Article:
Robert Tait, The Telegraph, Jan.18
Saeed Abedini, 32, who is Iranian born, is expected to go on trial next week before a revolutionary tribunal in Tehran in a hearing presided over by a judge blacklisted by the European Union for handing down harsh verdicts.
US officials have already voiced concerns over the fate of Mr Abedini, who has been held in custody since July 2011 after being arrested while on a visit to Iran from America.
His wife, Najmeh, says he has suffered beatings during interrogation and has expressed fears for his life in letters to her.
“This is the process in my life today: one day I am told I will be freed and allowed to see my kids on Christmas (which was a lie) and the next day I am told I will hang for my faith in Jesus,” Mr Abedini, a father-of-two, wrote in one letter. “One day there are intense pains after beatings in interrogations, the next day they are nice to you and offer you candy.”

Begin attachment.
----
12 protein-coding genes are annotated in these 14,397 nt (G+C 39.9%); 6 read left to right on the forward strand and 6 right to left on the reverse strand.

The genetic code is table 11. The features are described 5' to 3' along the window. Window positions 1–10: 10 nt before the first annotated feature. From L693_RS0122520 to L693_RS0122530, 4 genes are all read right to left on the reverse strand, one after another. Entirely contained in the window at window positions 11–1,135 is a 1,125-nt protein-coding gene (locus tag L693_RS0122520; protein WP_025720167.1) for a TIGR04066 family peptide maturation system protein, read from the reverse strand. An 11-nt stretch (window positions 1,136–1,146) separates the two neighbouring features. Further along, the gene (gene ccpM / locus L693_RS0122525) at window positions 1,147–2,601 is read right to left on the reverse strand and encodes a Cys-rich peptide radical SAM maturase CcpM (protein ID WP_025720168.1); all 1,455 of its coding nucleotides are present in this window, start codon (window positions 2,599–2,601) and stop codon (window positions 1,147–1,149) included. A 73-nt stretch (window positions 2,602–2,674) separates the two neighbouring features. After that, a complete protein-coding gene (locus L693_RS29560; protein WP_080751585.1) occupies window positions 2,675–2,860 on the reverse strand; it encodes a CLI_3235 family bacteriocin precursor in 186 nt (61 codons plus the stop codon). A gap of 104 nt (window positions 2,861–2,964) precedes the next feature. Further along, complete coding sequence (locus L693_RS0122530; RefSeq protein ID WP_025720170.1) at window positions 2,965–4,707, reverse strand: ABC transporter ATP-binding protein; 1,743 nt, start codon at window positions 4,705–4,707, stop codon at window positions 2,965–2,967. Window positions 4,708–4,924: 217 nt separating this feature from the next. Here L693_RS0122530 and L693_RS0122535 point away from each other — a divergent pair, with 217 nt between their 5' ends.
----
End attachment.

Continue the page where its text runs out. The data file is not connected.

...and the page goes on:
“His court file indicated that this national security charge was directly related to his work starting a house church movement in Iran,” the organisation said in a statement.
Harming national security is a capital crime under Iran’s legal statute. Critics say it is vaguely defined and used to suppress opponents of the country’s Islamic regime.
Mr Abdini, who converted to Christianity at the age of 20, was building an orphanage near the city of Rasht on the Caspian Sea, fuelled by a belief that the Bible teaches helping widows and orphans, according to his wife.
He was detained in 2009 but later released after agreeing to sign a commitment not to engage in religious activities such as working in underground churches.